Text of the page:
Playing Hard to Succeed
A new term has begun, and for our Year 8 boys, it is the beginning of the end of their time at Pilgrims’.
The Summer Term is a great term, filled with many opportunities for boys to grow and learn, but we also do need to remind ourselves that that is exactly what they are; boys - who still need time out to play and have some fun. In a term where there are a number of pressures for our boys to navigate, we need to be proactive in allowing them time to let off steam, and experience life in as balanced a manner as possible.
As parents, we often prioritize our children’s academic success and physical health over their mental wellbeing. However, having fun is an often overlooked aspect of mental health that we should consider. Children thrive when we are able to put down everything that distracts us, and engage with them completely (guilty dad speaking here!). There is much evidence that suggests that playing with our children promotes emotional attachment and builds their self-confidence. It is also a safe space for them to make mistakes and learn from them.
Play is essential to children’s development, as it helps them build social, emotional, and cognitive skills. According to the American Academy of Paediatrics, play is so important that it should be considered a fundamental right of all children. Whether it’s playing hide and seek, riding bikes, or taking a trip to the park, children need opportunities to play and have fun. It also does not have to cost the earth… Our children often just want to be with us.
Having fun also offers mental health benefits for children. Research has shown that fun activities help reduce stress, anxiety, and depression. When children engage in fun activities, their bodies release endorphins, which are natural chemicals that promote feelings of pleasure and relaxation. This can help reduce feelings of sadness and make children feel happier overall.
As parents, it is important to prioritise fun activities with our children. I have mentioned some of these in a previous article, but it is perhaps helpful to remind ourselves of some quick wins. Here are some ideas:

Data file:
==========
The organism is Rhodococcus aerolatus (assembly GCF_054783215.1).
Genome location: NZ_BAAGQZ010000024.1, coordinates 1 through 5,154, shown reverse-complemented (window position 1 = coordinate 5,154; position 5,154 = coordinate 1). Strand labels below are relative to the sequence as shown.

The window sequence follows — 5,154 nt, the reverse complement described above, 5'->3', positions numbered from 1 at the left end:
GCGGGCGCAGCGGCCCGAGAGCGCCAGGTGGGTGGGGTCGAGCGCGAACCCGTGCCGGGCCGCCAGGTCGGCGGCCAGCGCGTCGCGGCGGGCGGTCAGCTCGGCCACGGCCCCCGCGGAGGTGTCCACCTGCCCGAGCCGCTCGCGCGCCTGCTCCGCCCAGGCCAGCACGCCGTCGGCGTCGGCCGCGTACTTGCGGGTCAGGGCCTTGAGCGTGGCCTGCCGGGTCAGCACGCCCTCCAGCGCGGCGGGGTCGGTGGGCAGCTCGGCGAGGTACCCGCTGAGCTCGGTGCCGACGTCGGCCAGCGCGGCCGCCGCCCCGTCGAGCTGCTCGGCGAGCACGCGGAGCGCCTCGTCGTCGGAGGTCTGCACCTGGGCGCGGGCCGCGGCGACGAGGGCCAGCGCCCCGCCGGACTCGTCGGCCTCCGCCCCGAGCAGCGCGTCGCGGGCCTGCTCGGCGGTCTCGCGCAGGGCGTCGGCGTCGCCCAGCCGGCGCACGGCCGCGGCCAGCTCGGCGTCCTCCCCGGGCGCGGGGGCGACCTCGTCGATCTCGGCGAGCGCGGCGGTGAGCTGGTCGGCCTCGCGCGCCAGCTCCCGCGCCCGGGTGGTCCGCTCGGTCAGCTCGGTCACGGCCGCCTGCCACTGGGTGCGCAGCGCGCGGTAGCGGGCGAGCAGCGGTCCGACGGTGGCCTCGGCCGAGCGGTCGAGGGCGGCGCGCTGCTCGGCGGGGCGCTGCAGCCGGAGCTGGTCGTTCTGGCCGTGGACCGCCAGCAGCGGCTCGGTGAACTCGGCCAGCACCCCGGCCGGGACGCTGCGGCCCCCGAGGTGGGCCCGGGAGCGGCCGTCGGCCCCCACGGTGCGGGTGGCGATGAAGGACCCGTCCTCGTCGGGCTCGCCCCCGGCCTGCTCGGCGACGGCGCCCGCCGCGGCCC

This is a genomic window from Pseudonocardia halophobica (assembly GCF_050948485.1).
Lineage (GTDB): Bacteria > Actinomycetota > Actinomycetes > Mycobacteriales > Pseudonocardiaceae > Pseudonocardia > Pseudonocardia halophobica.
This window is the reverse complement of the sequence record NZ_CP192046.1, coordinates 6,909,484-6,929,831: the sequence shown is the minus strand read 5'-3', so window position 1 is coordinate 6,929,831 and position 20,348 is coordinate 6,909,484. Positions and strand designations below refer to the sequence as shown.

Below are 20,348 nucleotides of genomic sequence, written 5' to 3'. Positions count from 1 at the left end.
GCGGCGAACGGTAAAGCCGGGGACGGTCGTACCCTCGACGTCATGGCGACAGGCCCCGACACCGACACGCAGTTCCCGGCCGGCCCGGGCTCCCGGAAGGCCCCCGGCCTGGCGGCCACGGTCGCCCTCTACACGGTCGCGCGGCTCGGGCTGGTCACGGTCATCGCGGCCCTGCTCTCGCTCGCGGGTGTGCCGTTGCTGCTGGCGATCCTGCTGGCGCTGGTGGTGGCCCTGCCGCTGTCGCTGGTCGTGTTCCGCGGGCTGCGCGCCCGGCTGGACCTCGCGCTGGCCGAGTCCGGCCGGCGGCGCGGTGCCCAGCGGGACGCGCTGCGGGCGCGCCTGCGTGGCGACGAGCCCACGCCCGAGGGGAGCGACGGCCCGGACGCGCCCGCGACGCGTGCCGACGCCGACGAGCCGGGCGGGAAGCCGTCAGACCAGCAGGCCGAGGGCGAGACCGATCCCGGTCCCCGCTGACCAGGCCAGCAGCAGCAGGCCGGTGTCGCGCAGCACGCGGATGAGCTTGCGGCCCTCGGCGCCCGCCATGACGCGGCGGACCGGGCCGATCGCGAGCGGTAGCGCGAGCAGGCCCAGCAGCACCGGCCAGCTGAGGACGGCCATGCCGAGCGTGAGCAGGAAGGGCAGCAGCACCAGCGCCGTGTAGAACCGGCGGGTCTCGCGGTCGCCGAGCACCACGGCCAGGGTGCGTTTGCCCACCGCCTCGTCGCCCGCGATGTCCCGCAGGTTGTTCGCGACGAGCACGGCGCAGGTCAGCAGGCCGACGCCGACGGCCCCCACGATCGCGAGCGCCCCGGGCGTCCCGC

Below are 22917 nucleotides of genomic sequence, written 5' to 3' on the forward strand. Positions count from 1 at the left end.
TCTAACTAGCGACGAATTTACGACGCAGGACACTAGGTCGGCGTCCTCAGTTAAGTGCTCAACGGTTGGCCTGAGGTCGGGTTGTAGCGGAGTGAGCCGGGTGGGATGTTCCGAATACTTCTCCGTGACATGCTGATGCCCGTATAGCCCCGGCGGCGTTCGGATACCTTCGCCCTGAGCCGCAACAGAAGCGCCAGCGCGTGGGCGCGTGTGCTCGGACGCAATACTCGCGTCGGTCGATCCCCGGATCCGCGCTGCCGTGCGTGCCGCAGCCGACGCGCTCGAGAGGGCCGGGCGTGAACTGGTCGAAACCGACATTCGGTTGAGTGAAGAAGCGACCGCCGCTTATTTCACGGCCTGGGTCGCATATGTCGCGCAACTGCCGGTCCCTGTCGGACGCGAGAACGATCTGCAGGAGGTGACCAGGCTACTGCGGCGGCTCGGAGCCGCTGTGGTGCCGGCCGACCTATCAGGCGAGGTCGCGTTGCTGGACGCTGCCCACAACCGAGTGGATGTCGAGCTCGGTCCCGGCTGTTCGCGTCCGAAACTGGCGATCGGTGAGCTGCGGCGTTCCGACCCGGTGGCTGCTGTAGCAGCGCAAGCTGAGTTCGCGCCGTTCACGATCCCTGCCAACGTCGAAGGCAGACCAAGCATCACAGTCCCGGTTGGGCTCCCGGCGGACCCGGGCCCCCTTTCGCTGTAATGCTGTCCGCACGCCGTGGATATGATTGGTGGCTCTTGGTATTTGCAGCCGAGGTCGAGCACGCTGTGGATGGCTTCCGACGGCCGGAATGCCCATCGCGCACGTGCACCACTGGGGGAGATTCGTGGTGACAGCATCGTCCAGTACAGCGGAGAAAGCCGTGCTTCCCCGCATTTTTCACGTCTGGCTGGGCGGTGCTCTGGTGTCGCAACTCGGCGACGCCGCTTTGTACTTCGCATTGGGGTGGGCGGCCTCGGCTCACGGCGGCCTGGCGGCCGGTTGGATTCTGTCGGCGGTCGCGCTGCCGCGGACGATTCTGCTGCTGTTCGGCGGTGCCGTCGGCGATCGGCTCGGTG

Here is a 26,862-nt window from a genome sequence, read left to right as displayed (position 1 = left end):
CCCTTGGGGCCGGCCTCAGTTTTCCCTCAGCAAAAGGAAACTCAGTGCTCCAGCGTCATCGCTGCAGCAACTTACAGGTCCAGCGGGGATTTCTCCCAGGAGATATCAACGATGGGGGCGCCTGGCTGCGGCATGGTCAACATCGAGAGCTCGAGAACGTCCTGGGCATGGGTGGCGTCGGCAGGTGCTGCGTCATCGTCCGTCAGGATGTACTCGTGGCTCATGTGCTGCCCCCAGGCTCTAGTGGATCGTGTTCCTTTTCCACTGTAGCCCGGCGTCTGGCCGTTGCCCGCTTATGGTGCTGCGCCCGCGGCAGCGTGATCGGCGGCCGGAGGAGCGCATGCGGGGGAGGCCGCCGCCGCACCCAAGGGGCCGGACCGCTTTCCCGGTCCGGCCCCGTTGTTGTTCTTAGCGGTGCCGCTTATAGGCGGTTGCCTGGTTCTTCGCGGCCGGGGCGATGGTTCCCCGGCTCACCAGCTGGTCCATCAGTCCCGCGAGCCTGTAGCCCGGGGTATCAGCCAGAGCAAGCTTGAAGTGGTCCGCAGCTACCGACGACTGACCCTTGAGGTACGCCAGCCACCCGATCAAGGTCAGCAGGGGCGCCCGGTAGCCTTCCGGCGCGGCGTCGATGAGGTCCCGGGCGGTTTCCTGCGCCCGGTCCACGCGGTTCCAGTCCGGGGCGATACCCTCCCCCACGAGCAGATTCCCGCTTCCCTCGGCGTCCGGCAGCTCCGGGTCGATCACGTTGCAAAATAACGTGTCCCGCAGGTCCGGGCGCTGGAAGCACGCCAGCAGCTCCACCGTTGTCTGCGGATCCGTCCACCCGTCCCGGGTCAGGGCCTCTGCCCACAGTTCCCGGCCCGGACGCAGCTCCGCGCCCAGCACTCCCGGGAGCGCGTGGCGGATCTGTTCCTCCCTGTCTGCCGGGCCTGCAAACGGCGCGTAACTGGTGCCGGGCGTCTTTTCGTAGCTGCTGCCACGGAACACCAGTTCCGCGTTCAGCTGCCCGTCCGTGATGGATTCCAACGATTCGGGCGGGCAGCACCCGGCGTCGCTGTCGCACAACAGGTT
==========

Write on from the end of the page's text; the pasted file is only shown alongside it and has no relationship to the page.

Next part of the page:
1. Family Movie Night: Watching movies is a great way to bond as a family and have fun. Let your children pick a movie they want to watch and make popcorn or other snacks to enjoy while watching.
2. Game Night: Board games are a great way to engage children in fun activities while teaching them valuable skills such as problem-solving, decision-making, and socialisation.
3. Outdoor Activities: Go for a bike ride, take a walk in nature, or play a game of catch - outdoor activities offer children the opportunity to get some fresh air and exercise while having fun.
4. Arts and Crafts: Encourage your child’s creativity by doing some arts and crafts together. Whether it’s painting, drawing, or making jewellery, arts and crafts offer a fun and relaxing way to express creativity.
5. Cooking: Let your child help with meal preparation or baking. Not only does this offer a fun activity, but it also teaches children important life skills and independence.
In addition to these fun ideas, it’s important to remember that children need unstructured playtime to have fun and engage in imaginative play. There is no harm in giving children opportunities to be bored, and solve this problem by making up games of their own. When allowed to, children can be very creative in crafting activities for themselves.
As parents, it can be easy to get caught up in our daily routines and forget about the importance of having fun. However, taking the time to engage in fun activities with our children can have numerous benefits for their mental health and overall well-being.
Assistant Deputy Head/Head of PSHEe/Director of Wellbeing